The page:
US 6763504 B2 Abstract A method for further reducing RC parasitics in an interconnect network following internal node elimination is described. A resistor is initially selected as a candidate for shorting, and it is established whether the accumulated delay error at either end of the resistor is less than a predetermined threshold. This threshold must be a fraction of the time-constant threshold selected by internal node elimination techniques in order to limit the growth of the accumulated delay errors. An important aspect of the invention is the simplicity of the formula used to change the downstream resistor values, namely, the product of the value of the resistor shorted and the ratio of the cumulative downstream capacitances of the two ends of the resistor whose value is being changed. This particular choice of updating the downstream resistor values minimizes the absolute-value of the delay errors at every node due to shorting of the selected resistor. It also preserves the delays at all nodes in the interconnect network apart from the two ends of the resistor selected for shorting.
Claims(10) 1. A method for reducing the size of RC parasitics in an interconnect network of an integrated circuit (IC), the IC being formed as a collection of transistors, each having its terminals interconnected by nets, each of the nets being modeled by nodes and elements, the elements being modeled as resistors (R) and capacitors (C), the nodes being attached to transistor terminals are labeled as boundary nodes while the remaining nodes are labeled as internal nodes, the method comprising the steps of:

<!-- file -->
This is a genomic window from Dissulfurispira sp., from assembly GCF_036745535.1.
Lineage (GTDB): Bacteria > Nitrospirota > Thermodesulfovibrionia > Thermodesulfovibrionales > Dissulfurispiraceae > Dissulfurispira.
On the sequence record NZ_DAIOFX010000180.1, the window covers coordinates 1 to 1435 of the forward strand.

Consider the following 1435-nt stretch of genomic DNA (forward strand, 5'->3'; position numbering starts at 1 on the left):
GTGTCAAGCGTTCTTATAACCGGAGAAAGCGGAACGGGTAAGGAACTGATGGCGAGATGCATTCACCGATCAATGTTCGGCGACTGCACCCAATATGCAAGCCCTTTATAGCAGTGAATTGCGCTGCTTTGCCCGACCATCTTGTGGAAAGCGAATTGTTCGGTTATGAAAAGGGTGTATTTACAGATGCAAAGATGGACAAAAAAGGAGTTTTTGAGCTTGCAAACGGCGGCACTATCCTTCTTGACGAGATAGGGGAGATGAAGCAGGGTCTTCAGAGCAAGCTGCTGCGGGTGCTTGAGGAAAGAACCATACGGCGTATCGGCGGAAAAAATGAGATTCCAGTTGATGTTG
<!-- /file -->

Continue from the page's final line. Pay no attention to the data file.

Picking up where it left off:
a) selecting a net from the collection of nets;
b) reducing the size of the interconnect network of the selected net by eliminating the internal nodes having a time-constant below a predetermined threshold and a fill-in count contained within a pre-specified limit,
c) iteratively shorting a resistor connected to a boundary node, wherein the accumulated delay error at the boundary node after shorting is less than a fraction of the predetermined threshold;
d) updating the values of the resistors adjoining the shorted resistor, wherein no additional delay error is generated in the remaining nodes due to shorting the resistor; and
repeating steps c) and d) until no boundary nodes are found in the selected interconnect network with the accumulated delay errors meeting the predetermined threshold.
2. The method as recited in
3. The method as recited in
D
_{B} =D